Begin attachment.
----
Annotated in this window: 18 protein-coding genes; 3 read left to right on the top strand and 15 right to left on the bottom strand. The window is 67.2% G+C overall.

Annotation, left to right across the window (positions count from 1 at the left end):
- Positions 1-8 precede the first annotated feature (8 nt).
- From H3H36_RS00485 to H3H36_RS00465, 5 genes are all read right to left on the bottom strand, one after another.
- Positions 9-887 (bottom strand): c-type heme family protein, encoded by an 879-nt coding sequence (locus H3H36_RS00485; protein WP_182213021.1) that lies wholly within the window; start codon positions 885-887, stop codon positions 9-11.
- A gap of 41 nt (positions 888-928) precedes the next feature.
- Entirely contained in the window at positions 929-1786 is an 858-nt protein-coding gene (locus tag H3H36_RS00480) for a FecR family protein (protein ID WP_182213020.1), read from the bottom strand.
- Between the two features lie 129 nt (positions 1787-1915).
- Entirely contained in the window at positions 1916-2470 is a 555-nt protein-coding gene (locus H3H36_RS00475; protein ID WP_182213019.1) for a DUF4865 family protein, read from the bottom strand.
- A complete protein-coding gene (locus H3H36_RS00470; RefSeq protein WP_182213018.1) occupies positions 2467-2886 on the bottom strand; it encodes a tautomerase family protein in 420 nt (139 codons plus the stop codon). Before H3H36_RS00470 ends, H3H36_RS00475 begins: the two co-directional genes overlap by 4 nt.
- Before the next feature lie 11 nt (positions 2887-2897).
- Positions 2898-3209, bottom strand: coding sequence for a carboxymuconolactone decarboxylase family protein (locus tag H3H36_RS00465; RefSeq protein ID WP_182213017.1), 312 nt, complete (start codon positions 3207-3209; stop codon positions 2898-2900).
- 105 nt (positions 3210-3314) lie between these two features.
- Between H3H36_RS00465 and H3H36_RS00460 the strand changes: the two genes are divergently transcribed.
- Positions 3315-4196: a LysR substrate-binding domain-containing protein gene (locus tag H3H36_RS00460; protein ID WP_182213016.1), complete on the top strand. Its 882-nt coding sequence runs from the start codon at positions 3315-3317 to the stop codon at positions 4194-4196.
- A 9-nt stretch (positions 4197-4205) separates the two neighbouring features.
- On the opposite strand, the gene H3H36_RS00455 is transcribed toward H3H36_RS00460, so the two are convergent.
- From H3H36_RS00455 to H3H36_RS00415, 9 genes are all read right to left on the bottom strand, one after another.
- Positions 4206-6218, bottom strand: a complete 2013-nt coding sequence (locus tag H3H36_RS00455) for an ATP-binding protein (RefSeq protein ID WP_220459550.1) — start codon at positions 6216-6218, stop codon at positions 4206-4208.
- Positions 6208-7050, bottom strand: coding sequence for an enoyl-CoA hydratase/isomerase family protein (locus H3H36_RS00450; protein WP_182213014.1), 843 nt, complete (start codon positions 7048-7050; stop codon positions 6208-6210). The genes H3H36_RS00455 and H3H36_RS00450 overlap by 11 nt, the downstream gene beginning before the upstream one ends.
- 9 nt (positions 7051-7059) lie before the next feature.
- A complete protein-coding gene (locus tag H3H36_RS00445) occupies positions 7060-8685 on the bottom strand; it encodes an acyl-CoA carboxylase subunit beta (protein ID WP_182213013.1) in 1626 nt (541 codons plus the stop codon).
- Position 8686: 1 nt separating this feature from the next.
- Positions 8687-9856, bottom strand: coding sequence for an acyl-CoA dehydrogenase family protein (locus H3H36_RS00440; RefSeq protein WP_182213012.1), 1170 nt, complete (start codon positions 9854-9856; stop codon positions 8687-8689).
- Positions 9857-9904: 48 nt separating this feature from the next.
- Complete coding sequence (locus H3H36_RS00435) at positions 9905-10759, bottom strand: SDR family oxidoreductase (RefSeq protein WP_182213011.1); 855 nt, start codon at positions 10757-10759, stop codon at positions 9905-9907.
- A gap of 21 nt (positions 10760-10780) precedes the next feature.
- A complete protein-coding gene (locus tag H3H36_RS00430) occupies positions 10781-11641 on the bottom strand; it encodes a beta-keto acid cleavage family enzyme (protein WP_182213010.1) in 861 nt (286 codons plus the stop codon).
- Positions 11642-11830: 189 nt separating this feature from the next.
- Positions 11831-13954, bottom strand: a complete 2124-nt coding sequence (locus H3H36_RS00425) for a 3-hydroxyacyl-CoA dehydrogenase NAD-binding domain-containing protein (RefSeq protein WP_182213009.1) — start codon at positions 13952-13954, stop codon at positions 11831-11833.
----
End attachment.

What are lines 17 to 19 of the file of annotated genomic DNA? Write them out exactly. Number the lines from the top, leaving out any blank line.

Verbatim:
- On the opposite strand, the gene H3H36_RS00455 is transcribed toward H3H36_RS00460, so the two are convergent.
- From H3H36_RS00455 to H3H36_RS00415, 9 genes are all read right to left on the bottom strand, one after another.
- Positions 4206-6218, bottom strand: a complete 2013-nt coding sequence (locus tag H3H36_RS00455) for an ATP-binding protein (RefSeq protein ID WP_220459550.1) — start codon at positions 6216-6218, stop codon at positions 4206-4208.